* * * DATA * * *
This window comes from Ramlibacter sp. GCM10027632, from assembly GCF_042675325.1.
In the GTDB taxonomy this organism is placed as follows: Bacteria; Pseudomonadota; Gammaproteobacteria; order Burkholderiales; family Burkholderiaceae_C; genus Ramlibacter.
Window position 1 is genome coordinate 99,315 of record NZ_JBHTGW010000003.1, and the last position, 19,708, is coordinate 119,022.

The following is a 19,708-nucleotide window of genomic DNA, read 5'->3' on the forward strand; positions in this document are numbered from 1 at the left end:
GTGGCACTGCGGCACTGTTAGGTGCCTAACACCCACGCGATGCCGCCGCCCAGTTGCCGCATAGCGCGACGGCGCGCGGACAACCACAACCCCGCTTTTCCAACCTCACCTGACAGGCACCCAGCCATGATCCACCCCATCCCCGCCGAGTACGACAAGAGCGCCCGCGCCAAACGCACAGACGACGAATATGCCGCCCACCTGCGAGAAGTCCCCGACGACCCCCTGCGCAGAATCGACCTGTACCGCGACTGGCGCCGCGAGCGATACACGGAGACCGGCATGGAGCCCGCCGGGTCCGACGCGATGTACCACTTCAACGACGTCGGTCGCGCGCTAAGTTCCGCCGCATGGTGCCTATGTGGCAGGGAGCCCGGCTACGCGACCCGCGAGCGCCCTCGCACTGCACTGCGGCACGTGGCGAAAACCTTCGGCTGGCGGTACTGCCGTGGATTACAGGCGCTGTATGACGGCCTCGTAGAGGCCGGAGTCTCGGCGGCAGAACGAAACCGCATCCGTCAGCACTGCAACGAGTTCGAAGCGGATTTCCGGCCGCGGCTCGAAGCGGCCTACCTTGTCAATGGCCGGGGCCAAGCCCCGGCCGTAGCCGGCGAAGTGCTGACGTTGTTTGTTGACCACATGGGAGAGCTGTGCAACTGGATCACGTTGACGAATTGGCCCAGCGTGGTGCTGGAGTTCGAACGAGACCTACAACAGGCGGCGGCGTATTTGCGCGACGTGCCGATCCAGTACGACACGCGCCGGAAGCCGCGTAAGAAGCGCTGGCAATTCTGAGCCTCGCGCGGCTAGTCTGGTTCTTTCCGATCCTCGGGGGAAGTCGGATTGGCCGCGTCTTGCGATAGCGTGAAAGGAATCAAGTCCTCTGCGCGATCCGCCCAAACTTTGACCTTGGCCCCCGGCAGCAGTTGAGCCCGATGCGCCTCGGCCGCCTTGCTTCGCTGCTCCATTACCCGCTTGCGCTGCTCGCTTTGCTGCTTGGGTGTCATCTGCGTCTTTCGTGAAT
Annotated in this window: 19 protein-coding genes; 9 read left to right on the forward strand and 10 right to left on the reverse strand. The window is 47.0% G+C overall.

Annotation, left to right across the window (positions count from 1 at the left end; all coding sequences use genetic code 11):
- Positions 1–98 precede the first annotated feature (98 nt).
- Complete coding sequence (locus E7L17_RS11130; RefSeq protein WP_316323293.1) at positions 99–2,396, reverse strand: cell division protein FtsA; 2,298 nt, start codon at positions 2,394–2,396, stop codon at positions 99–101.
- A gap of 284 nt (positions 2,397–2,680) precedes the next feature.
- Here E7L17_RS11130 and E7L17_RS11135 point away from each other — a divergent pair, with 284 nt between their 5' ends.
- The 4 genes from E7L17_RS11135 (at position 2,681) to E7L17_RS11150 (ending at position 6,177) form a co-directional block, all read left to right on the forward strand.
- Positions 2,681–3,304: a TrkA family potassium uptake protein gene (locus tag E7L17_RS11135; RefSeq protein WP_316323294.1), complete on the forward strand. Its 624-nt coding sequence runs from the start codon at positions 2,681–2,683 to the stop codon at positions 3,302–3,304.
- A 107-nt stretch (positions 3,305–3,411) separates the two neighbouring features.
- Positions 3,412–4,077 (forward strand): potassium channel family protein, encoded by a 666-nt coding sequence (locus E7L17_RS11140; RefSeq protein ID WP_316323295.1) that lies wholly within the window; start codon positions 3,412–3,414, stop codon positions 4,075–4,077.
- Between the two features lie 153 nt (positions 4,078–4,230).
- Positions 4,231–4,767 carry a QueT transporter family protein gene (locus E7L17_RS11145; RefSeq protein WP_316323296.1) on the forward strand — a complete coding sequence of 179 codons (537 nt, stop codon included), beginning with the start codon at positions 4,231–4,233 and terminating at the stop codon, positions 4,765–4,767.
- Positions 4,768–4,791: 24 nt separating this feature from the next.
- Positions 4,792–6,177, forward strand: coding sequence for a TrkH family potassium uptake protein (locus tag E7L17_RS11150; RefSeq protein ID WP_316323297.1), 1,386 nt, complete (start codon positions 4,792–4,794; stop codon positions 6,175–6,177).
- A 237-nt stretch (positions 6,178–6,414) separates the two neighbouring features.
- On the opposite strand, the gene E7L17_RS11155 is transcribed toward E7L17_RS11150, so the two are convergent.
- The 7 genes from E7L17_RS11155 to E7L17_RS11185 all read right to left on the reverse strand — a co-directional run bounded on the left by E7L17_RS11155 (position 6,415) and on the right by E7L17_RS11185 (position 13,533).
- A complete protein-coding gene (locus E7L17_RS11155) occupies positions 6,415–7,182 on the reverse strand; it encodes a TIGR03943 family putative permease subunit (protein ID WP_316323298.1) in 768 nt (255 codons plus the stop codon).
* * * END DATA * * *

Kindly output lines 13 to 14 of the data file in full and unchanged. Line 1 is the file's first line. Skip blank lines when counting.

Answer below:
- Positions 2,681–3,304: a TrkA family potassium uptake protein gene (locus tag E7L17_RS11135; RefSeq protein WP_316323294.1), complete on the forward strand. Its 624-nt coding sequence runs from the start codon at positions 2,681–2,683 to the stop codon at positions 3,302–3,304.
- A 107-nt stretch (positions 3,305–3,411) separates the two neighbouring features.